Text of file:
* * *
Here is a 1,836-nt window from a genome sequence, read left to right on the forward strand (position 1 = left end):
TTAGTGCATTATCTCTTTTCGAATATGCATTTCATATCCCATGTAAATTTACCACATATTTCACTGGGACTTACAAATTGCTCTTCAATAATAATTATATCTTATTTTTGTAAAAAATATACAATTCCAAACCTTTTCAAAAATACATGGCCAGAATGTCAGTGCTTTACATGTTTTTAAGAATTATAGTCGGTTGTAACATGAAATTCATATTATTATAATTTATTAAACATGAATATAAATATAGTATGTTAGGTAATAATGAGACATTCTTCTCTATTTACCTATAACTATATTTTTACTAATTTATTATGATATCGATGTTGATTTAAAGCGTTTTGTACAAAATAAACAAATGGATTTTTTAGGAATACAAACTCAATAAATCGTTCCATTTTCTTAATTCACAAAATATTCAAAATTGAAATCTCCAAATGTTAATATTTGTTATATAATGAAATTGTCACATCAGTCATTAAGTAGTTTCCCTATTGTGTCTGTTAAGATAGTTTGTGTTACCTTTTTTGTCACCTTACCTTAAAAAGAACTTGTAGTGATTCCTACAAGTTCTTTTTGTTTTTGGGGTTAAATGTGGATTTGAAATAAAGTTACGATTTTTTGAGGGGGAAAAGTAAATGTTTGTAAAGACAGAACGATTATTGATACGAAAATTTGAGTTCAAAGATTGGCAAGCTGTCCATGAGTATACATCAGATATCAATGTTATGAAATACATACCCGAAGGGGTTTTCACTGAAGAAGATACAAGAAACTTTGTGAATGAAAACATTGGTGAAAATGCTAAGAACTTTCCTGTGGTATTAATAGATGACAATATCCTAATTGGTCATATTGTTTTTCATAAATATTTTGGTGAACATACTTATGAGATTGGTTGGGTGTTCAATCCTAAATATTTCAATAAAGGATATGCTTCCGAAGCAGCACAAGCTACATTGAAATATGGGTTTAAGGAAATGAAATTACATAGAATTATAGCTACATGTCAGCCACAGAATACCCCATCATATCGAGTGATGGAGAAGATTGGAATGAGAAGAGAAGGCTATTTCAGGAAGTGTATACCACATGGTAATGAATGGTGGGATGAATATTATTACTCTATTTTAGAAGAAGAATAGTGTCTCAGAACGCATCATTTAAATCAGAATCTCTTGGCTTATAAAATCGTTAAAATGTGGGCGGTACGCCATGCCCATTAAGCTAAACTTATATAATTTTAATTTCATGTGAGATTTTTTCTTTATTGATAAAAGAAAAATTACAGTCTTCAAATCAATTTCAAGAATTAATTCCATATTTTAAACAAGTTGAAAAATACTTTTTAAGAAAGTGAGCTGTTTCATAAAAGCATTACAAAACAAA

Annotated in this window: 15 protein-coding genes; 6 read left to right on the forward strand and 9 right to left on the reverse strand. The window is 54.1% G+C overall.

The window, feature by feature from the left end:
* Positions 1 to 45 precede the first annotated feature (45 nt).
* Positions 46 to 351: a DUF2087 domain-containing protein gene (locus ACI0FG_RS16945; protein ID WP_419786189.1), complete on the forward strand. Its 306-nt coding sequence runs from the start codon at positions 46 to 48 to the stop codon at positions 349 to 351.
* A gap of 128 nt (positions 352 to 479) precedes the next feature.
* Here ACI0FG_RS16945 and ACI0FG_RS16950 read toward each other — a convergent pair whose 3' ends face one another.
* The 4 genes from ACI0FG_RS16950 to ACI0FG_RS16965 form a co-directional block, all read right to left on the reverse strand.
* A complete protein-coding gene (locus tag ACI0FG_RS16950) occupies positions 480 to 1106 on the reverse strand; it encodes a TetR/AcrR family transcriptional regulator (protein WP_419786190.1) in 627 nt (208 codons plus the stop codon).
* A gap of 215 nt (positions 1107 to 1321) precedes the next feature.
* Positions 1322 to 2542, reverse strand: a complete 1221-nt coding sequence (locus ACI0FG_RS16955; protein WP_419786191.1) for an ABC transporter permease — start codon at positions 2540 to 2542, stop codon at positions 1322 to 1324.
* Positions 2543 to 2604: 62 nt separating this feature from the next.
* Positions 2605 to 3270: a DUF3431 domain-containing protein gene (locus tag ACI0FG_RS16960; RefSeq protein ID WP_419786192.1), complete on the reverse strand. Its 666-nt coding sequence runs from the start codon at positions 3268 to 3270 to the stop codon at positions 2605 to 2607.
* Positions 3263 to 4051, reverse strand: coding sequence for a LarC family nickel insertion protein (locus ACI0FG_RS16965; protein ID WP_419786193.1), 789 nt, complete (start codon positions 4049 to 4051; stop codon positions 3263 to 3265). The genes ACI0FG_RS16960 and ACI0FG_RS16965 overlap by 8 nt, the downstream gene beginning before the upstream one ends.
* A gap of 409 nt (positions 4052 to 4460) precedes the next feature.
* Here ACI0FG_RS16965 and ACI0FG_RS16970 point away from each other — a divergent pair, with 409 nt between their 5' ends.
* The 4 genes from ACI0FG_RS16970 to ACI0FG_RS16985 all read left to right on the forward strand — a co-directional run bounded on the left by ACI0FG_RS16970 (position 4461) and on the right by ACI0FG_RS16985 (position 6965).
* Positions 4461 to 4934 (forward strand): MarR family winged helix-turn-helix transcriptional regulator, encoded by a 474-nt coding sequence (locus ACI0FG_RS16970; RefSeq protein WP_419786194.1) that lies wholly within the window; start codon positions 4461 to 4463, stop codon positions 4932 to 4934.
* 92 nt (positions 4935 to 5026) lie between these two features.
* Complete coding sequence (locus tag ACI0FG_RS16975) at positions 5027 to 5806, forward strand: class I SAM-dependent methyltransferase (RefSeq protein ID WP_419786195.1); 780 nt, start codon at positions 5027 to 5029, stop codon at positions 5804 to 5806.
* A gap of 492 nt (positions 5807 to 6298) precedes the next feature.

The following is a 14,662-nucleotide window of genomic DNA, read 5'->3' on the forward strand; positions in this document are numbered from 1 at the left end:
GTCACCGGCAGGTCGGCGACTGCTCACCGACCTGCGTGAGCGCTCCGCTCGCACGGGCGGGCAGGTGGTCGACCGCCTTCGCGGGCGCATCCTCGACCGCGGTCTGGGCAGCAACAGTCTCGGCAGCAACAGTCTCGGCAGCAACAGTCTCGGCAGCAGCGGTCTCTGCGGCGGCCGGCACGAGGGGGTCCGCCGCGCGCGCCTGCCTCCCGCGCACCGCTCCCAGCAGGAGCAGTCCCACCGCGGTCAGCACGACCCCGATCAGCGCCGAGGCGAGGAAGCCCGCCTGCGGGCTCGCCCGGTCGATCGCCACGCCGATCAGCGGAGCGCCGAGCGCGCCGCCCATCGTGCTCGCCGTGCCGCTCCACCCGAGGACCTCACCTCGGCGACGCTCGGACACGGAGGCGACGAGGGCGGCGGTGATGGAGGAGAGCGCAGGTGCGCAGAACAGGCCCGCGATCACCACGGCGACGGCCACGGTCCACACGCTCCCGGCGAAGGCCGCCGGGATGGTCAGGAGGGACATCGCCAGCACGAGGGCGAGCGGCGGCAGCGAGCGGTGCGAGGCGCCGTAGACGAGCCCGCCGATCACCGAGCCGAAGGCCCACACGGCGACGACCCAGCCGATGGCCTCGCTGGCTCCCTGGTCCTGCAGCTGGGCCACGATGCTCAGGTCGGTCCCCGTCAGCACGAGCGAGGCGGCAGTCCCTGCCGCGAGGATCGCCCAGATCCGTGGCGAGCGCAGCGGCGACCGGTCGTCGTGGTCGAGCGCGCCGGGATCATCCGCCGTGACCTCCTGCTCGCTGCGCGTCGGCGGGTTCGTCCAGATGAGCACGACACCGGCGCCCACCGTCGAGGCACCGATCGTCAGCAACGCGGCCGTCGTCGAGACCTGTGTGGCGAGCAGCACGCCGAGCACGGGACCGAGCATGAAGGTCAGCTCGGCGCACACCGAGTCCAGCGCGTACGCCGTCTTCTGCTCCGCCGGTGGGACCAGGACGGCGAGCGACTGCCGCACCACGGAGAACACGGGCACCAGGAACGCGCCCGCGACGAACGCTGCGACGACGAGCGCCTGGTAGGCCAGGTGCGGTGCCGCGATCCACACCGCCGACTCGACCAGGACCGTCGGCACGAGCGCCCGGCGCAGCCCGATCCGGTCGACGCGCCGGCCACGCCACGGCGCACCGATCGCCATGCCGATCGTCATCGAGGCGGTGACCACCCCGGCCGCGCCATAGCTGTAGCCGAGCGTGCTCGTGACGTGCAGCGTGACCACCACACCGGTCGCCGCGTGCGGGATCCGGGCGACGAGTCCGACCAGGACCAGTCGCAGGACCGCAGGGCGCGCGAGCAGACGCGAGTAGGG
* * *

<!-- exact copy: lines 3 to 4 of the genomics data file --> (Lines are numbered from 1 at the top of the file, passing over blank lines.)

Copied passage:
Annotated in this window: 15 protein-coding genes; 6 read left to right on the forward strand and 9 right to left on the reverse strand. The window is 54.1% G+C overall.

The window, feature by feature from the left end: